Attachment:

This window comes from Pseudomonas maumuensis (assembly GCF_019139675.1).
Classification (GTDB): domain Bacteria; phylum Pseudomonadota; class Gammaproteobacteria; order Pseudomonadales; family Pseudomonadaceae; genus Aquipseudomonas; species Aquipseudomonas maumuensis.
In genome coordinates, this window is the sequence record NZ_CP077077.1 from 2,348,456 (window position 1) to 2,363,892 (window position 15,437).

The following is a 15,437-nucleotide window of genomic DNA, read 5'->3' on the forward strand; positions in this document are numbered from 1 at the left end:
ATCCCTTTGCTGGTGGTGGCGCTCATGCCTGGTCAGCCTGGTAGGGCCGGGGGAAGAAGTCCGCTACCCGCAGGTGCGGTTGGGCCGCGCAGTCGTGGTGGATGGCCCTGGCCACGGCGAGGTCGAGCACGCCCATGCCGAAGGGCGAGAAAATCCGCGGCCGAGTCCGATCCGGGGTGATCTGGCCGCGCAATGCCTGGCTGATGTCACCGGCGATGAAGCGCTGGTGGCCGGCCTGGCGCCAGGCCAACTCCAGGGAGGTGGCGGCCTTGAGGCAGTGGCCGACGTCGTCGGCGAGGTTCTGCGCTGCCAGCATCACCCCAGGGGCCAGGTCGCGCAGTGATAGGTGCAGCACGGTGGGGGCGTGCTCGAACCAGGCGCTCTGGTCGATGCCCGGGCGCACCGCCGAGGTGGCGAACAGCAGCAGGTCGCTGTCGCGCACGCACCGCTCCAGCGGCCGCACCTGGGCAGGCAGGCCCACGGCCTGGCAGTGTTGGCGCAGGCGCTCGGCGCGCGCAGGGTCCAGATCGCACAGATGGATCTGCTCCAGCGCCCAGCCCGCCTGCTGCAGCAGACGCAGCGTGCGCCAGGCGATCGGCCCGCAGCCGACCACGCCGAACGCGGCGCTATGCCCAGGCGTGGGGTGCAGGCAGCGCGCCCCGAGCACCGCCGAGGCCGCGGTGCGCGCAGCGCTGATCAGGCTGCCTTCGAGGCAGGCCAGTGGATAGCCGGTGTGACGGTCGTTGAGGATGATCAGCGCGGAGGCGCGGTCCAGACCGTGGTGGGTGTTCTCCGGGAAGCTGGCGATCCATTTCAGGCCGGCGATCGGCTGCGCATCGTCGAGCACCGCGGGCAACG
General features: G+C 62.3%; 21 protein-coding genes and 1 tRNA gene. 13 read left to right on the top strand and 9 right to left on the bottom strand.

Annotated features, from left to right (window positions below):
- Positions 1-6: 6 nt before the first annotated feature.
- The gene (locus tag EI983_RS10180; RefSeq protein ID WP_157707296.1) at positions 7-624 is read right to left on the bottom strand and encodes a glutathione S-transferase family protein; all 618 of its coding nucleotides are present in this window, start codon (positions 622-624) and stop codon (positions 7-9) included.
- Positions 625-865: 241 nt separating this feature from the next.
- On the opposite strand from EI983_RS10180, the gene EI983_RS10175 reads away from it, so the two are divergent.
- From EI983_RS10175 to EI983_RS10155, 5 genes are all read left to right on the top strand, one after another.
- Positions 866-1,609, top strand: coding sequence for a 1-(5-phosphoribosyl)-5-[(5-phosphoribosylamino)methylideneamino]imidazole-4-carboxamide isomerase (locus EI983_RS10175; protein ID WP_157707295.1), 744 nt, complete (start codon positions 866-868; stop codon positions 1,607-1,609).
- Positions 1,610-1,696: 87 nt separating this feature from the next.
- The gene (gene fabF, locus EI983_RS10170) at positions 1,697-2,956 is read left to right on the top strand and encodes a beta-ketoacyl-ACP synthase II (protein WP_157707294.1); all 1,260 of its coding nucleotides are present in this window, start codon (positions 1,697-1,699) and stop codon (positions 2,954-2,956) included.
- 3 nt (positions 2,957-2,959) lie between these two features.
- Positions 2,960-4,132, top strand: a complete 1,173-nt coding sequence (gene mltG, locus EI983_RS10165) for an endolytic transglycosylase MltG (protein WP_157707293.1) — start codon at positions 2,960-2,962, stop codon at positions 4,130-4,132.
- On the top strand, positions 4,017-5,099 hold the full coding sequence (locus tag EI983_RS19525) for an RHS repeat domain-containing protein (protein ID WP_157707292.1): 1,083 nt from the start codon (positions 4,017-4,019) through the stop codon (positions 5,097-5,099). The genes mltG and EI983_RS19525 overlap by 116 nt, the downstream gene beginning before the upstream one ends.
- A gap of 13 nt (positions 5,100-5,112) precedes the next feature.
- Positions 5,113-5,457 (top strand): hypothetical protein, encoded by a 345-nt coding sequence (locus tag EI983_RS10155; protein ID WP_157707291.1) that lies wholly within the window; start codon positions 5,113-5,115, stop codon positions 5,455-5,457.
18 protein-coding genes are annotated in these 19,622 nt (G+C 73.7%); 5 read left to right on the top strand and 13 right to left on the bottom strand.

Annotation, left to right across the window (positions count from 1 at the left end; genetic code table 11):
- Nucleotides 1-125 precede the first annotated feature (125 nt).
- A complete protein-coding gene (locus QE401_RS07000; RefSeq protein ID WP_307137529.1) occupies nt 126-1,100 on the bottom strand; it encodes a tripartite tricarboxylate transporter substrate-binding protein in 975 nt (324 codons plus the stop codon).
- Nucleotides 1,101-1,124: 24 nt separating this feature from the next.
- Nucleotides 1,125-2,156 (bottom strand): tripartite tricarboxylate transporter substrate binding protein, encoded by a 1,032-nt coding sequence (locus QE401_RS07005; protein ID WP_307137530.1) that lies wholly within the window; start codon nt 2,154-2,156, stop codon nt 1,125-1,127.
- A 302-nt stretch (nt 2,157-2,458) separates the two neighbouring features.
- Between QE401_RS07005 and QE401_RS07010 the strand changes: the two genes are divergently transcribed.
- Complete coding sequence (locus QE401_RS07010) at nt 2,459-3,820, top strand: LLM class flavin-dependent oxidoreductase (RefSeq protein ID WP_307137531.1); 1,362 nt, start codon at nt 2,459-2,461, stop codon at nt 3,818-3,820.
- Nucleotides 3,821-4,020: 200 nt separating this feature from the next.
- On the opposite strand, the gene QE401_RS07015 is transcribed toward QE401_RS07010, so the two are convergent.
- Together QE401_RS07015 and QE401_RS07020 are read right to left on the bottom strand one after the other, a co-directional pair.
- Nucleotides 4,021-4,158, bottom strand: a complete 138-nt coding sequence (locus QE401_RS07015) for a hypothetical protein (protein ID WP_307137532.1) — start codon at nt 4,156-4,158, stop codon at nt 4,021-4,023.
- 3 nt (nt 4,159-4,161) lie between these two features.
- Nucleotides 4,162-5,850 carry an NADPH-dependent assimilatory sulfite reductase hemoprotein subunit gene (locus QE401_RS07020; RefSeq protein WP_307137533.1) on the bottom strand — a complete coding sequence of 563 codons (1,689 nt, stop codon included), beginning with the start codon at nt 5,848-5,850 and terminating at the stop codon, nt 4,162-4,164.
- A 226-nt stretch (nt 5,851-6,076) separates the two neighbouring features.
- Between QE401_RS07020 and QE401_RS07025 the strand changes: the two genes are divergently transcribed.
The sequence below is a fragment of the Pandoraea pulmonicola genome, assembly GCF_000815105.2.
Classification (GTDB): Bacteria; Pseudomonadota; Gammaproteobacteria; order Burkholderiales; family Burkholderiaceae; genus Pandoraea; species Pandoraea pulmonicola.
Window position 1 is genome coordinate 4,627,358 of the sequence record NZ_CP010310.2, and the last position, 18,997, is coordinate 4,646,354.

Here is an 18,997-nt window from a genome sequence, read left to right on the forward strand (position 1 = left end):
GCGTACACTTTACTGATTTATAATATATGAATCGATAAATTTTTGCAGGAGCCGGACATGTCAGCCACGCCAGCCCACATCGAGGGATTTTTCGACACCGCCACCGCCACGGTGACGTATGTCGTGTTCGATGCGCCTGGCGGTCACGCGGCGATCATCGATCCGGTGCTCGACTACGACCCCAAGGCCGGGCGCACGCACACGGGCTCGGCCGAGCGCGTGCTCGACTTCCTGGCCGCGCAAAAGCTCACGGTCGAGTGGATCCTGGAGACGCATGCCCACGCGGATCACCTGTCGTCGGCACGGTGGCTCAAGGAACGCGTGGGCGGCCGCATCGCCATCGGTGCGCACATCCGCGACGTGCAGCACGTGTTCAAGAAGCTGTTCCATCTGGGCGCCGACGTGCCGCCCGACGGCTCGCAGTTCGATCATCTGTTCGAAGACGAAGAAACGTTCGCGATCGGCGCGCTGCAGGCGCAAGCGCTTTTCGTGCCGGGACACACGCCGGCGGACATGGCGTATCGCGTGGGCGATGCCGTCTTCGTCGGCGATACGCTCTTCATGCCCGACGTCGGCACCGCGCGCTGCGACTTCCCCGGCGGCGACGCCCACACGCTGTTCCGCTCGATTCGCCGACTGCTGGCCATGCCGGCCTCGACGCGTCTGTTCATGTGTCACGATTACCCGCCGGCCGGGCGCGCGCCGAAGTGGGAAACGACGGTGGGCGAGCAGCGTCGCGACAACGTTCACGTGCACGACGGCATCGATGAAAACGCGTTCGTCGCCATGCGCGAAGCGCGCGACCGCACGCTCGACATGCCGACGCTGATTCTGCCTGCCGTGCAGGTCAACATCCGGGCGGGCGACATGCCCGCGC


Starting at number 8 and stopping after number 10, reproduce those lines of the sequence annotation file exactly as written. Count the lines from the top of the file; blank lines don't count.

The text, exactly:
- Positions 1-6: 6 nt before the first annotated feature.
- The gene (locus tag EI983_RS10180; RefSeq protein ID WP_157707296.1) at positions 7-624 is read right to left on the bottom strand and encodes a glutathione S-transferase family protein; all 618 of its coding nucleotides are present in this window, start codon (positions 622-624) and stop codon (positions 7-9) included.
- Positions 625-865: 241 nt separating this feature from the next.